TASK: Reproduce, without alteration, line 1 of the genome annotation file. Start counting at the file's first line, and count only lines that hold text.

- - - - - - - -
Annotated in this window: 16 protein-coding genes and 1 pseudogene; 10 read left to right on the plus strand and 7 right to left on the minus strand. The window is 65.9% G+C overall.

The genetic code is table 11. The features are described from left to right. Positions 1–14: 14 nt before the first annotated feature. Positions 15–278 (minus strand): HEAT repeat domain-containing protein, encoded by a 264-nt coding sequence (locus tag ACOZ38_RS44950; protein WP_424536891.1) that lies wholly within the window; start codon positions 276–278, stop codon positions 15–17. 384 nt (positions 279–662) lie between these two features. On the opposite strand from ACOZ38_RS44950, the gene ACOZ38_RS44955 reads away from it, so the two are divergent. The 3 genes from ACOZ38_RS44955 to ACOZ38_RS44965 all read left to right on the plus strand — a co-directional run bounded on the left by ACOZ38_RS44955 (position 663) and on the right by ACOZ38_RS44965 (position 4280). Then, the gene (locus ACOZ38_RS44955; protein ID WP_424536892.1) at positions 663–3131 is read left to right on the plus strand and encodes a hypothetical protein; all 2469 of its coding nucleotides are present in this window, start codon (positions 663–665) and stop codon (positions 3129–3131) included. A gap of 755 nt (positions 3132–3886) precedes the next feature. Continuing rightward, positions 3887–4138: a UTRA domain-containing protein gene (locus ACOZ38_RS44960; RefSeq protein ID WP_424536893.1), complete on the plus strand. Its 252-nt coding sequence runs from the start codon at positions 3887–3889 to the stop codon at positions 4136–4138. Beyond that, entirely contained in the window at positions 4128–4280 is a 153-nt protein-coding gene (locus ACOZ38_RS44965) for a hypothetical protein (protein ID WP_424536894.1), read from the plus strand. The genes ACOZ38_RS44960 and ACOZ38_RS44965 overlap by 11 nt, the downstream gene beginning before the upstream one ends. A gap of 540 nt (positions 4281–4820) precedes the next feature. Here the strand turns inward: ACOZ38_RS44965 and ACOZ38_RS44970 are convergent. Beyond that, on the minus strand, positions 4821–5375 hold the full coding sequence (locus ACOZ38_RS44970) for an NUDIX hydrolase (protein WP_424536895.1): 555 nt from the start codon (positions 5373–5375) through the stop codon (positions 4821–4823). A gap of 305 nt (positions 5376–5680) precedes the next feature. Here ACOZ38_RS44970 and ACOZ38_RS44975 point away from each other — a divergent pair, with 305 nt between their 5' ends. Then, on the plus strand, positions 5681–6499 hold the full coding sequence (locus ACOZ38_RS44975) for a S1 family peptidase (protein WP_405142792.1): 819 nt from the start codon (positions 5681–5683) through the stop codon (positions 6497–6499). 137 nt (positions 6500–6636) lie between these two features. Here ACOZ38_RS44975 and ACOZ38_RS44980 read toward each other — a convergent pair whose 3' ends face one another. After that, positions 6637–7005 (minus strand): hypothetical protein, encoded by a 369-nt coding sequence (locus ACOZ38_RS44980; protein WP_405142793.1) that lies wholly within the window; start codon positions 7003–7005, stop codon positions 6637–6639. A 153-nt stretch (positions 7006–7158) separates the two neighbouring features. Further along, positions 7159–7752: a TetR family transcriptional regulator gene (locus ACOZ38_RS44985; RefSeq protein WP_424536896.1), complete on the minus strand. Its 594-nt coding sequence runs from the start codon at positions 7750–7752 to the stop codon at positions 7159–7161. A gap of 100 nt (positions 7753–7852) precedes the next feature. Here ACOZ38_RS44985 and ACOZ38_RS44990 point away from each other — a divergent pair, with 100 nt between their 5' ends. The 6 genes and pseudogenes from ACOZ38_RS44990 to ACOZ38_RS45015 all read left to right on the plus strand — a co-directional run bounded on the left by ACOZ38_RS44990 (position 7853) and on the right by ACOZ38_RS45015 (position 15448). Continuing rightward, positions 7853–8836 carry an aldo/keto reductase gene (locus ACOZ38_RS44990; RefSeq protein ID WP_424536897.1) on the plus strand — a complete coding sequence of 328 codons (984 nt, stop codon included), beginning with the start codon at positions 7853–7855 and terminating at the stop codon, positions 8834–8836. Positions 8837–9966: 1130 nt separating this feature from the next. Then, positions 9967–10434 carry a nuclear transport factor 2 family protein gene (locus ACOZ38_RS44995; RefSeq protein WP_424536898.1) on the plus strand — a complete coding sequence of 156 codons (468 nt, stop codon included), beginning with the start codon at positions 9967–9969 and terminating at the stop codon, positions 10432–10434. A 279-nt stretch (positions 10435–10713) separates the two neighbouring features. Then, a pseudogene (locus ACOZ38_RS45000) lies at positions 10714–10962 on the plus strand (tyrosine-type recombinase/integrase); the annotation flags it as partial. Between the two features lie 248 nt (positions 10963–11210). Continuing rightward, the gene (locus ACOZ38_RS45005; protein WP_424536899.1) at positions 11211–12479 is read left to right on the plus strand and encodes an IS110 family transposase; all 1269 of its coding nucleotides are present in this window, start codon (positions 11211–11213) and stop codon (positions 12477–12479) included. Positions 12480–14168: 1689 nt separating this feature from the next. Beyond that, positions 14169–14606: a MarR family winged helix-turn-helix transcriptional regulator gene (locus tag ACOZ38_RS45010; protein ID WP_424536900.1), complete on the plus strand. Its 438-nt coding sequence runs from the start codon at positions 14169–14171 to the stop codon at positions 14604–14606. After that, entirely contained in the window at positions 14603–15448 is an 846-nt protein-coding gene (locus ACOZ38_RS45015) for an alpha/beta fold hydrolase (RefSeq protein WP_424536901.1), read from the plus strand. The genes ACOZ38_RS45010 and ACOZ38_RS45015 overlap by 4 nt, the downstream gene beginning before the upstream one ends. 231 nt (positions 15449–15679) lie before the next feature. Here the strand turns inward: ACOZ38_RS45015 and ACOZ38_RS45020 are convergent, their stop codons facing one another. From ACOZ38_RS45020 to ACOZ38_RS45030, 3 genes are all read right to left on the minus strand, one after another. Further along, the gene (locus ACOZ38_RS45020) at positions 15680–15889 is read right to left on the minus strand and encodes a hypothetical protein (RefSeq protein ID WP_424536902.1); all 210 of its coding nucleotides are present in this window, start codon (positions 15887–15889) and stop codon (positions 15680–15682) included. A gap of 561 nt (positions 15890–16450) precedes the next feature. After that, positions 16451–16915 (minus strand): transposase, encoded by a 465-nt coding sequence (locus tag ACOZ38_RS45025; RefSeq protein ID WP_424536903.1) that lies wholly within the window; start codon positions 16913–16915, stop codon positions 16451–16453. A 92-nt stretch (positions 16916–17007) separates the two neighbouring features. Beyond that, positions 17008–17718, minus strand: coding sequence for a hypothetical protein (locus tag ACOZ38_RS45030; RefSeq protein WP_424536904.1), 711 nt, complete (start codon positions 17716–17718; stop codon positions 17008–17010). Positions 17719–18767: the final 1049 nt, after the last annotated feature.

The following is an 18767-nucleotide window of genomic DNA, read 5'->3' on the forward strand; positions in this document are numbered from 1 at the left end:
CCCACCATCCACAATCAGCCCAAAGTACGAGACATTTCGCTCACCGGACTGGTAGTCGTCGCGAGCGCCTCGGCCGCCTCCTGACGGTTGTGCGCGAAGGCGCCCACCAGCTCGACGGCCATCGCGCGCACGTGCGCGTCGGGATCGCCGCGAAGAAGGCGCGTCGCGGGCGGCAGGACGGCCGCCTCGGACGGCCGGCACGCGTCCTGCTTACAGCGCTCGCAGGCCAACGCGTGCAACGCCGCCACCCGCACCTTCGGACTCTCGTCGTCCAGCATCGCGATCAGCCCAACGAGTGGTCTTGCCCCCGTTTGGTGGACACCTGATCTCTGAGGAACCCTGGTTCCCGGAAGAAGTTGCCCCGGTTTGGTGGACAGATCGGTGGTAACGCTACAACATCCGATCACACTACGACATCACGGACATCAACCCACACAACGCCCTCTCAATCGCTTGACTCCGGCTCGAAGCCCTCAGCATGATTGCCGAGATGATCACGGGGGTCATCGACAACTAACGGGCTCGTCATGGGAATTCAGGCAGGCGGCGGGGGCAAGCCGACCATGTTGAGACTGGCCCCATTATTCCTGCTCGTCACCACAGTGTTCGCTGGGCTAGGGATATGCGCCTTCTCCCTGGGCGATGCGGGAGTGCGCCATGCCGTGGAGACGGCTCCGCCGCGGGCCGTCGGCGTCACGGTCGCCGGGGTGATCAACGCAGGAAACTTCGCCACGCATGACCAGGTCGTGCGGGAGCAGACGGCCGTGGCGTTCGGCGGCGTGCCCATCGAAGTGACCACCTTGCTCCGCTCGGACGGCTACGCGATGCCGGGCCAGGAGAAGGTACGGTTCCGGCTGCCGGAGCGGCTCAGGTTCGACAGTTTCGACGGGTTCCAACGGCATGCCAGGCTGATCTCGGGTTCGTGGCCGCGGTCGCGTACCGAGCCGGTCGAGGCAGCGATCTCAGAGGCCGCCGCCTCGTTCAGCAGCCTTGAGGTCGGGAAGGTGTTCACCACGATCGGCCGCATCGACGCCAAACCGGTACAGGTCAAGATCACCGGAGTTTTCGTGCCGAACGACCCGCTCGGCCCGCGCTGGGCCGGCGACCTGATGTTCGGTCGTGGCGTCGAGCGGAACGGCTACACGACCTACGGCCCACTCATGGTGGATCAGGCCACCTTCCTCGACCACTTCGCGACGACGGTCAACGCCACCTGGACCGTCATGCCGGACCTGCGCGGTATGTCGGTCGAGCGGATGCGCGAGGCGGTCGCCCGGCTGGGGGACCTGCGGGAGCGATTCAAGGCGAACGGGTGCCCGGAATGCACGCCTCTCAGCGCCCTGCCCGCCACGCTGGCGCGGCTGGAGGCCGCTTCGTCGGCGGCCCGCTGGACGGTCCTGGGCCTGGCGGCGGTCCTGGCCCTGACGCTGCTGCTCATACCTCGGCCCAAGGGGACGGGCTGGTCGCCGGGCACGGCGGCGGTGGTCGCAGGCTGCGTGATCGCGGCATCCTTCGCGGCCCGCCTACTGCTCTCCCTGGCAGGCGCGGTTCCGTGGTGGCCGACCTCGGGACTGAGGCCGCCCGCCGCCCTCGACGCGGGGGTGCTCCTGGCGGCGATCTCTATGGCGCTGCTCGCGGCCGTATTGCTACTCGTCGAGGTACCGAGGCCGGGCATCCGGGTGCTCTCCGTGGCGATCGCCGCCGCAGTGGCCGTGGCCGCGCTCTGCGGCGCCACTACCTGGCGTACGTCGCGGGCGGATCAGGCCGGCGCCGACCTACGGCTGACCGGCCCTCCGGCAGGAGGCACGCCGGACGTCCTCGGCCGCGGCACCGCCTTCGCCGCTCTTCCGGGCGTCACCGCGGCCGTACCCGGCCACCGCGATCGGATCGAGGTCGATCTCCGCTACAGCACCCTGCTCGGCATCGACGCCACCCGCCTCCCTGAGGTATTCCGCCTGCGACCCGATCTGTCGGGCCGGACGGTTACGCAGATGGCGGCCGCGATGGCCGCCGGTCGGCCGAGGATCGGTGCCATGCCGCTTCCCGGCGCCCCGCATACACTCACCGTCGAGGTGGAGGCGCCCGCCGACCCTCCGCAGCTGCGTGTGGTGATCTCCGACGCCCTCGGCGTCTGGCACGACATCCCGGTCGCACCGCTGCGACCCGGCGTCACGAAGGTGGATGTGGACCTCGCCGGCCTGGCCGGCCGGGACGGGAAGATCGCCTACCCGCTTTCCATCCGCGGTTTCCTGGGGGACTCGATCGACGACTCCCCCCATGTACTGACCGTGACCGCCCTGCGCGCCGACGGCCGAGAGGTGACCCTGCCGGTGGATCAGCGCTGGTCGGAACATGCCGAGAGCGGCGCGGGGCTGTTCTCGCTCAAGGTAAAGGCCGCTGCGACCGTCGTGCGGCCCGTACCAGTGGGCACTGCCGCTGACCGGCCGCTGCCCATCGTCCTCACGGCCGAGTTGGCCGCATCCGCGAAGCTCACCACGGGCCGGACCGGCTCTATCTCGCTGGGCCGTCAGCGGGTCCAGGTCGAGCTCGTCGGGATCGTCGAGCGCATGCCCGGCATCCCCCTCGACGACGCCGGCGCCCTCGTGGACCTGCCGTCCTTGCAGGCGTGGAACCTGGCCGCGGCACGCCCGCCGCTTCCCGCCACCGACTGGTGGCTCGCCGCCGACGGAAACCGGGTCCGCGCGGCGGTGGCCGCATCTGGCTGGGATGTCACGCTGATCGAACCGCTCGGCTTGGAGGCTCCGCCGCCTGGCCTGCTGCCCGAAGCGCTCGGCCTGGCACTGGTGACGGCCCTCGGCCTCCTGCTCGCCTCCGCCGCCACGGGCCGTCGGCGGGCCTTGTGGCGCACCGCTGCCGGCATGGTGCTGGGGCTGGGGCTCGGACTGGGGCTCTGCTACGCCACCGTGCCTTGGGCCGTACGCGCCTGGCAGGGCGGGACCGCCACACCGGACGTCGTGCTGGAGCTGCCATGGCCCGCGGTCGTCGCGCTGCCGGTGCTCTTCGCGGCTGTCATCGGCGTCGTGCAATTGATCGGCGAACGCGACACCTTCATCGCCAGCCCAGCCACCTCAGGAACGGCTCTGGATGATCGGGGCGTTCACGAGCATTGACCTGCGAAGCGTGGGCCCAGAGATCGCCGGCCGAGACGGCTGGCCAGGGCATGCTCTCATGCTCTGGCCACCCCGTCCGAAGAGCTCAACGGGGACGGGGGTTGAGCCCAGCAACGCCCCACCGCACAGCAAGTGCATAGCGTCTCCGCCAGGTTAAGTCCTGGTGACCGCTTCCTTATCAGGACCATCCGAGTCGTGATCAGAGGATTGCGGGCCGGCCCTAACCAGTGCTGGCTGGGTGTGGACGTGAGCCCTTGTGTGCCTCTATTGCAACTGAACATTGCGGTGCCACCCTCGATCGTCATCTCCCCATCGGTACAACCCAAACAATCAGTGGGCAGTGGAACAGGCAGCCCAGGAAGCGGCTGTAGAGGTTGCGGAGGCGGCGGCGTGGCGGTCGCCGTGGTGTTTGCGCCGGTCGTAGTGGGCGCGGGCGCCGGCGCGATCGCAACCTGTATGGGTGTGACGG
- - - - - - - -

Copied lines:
Annotated in this window: 16 protein-coding genes and 1 pseudogene; 10 read left to right on the plus strand and 7 right to left on the minus strand. The window is 65.9% G+C overall.